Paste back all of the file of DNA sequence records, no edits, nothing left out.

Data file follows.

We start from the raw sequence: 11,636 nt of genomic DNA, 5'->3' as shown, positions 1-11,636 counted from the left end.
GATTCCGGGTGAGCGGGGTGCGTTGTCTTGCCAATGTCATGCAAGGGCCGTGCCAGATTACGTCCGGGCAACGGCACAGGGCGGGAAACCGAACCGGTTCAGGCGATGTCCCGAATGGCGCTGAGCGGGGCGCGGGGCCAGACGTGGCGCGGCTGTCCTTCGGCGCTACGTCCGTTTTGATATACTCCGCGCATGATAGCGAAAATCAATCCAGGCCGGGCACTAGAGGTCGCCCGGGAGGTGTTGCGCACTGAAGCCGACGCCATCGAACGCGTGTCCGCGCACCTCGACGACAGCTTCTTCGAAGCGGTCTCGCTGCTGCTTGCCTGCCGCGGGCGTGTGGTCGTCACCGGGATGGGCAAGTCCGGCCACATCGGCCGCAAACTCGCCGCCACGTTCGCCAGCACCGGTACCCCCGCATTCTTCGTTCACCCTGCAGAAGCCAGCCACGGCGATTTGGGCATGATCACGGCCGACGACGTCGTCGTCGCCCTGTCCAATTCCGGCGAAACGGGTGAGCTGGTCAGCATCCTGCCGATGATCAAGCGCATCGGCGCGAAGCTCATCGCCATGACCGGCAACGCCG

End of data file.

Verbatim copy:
We start from the raw sequence: 11,636 nt of genomic DNA, 5'->3' as shown, positions 1-11,636 counted from the left end.
GATTCCGGGTGAGCGGGGTGCGTTGTCTTGCCAATGTCATGCAAGGGCCGTGCCAGATTACGTCCGGGCAACGGCACAGGGCGGGAAACCGAACCGGTTCAGGCGATGTCCCGAATGGCGCTGAGCGGGGCGCGGGGCCAGACGTGGCGCGGCTGTCCTTCGGCGCTACGTCCGTTTTGATATACTCCGCGCATGATAGCGAAAATCAATCCAGGCCGGGCACTAGAGGTCGCCCGGGAGGTGTTGCGCACTGAAGCCGACGCCATCGAACGCGTGTCCGCGCACCTCGACGACAGCTTCTTCGAAGCGGTCTCGCTGCTGCTTGCCTGCCGCGGGCGTGTGGTCGTCACCGGGATGGGCAAGTCCGGCCACATCGGCCGCAAACTCGCCGCCACGTTCGCCAGCACCGGTACCCCCGCATTCTTCGTTCACCCTGCAGAAGCCAGCCACGGCGATTTGGGCATGATCACGGCCGACGACGTCGTCGTCGCCCTGTCCAATTCCGGCGAAACGGGTGAGCTGGTCAGCATCCTGCCGATGATCAAGCGCATCGGCGCGAAGCTCATCGCCATGACCGGCAACGCCG